The flames of the fire hold my senses hostage. Staring at the orange flames dancing upward I hear the crackling release of carbon entombed in the hardened cell walls of the log. I feel the heat, a byproduct of the transfer of energy as the log is transformed from a solid to a gas. I […]
When I was born in 1955 the CO2 concentration in the atmosphere was 313 ppm. What? In 66 years, the CO2 concentration has increased by over 100 ppm!
We can’t plop an expanse of solar panels just anywhere and expect it to be right. Solar panels require special conditions to function at their best, and every locality planning to welcome solar panels needs to develop a strategy for optimal placement.
At last, farmers and foresters might have a seat at the carbon market table. Bipartisan legislation has been introduced in both the Senate and the House of the United States Congress to help farmers and foresters receive credits for reducing greenhouse gas emissions and increasing soil organic matter—carbon.
This year marks the 50th anniversary of Earth Day, which officially occurs on April 22. In a normal world, this would be a really big deal and we’d be gearing up for a big celebration—Earth Day helped elevate the importance of protecting our environment in a whole new way. But it’s hard to think about pollinator corridors and carbon sequestration during the COVID-19 pandemic.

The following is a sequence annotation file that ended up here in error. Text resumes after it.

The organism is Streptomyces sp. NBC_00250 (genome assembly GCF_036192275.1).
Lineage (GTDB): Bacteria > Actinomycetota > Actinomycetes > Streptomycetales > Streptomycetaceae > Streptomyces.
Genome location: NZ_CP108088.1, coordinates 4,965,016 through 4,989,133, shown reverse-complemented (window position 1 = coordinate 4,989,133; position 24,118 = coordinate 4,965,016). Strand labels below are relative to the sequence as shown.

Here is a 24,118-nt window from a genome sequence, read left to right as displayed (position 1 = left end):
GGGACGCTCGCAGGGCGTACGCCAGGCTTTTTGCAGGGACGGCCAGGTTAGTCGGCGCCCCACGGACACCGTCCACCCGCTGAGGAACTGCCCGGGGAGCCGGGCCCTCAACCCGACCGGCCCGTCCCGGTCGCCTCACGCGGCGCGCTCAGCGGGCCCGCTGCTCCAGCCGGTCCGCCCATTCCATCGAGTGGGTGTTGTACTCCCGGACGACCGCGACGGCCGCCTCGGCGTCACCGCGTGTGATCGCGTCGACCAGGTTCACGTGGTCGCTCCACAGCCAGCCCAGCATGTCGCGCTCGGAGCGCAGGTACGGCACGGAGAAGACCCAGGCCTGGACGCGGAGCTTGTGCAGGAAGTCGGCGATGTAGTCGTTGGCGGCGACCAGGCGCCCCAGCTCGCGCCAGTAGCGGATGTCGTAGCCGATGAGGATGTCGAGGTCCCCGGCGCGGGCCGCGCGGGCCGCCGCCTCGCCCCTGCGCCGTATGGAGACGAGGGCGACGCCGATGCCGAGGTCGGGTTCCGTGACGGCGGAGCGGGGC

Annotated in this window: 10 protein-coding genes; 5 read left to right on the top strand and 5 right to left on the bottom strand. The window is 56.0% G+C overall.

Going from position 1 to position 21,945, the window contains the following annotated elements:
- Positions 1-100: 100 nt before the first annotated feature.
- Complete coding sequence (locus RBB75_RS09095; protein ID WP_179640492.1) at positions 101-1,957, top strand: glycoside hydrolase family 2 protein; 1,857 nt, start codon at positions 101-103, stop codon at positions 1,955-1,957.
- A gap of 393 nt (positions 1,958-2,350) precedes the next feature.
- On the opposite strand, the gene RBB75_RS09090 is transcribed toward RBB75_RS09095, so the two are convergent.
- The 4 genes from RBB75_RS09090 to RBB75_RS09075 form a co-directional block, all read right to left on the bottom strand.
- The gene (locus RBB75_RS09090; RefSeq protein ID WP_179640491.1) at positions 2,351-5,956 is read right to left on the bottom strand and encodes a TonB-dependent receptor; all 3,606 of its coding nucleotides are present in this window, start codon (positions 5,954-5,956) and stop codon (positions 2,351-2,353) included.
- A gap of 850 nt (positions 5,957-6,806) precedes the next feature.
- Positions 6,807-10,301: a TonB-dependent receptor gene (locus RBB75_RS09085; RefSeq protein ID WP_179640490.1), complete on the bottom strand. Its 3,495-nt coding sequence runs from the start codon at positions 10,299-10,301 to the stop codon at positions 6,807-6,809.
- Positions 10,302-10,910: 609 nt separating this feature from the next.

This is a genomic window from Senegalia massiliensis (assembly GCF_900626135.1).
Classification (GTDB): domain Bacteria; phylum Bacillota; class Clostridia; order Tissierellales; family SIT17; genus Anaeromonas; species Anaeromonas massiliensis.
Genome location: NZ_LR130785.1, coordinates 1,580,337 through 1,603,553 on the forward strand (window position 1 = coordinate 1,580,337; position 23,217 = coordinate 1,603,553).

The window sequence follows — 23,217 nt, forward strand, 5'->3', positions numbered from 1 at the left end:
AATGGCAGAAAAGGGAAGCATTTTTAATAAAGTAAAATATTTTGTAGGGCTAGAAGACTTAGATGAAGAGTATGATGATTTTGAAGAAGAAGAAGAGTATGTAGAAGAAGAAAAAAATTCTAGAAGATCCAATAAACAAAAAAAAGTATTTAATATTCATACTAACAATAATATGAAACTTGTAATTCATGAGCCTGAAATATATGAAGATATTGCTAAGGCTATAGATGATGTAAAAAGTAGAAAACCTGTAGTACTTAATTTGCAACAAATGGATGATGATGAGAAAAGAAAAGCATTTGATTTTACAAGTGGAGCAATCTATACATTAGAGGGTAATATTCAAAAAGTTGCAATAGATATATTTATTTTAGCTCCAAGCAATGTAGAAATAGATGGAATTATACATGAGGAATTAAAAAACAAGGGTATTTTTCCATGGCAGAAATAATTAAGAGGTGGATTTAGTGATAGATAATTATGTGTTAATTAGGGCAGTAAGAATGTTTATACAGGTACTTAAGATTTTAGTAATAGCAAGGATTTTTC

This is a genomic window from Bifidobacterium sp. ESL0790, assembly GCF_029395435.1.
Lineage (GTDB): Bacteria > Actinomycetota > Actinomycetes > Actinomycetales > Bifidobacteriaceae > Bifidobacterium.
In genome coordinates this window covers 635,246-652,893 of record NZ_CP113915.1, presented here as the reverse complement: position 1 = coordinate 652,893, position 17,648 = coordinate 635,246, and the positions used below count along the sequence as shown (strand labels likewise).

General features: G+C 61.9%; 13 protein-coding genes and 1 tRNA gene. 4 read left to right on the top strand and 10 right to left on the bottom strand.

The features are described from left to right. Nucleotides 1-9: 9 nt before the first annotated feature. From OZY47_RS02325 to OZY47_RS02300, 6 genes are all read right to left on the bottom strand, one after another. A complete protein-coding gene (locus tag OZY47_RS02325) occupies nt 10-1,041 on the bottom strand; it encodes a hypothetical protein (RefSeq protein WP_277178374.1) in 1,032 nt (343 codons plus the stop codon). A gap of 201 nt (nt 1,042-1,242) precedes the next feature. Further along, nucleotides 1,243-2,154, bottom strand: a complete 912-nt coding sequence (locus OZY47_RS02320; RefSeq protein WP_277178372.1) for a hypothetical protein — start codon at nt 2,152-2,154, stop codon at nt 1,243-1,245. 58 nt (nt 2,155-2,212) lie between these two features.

A bumblebee, a bat, a mussel, and a half-inch, blind crustacean are in the proposed path of the 42-inch, fracked-gas pipeline. All four species are on the brink of extinction—the death of the last individual of the species.
Over the years they slowly disappeared. And then they were gone. I last saw a Loggerhead Shrike in Swoope in 2014. The Loggerhead Shrike is a “common bird” whose population is in “steep decline”. In this post, I will describe the bird, chronicle its population, report efforts to bring the bird back, and relate what you can do to help.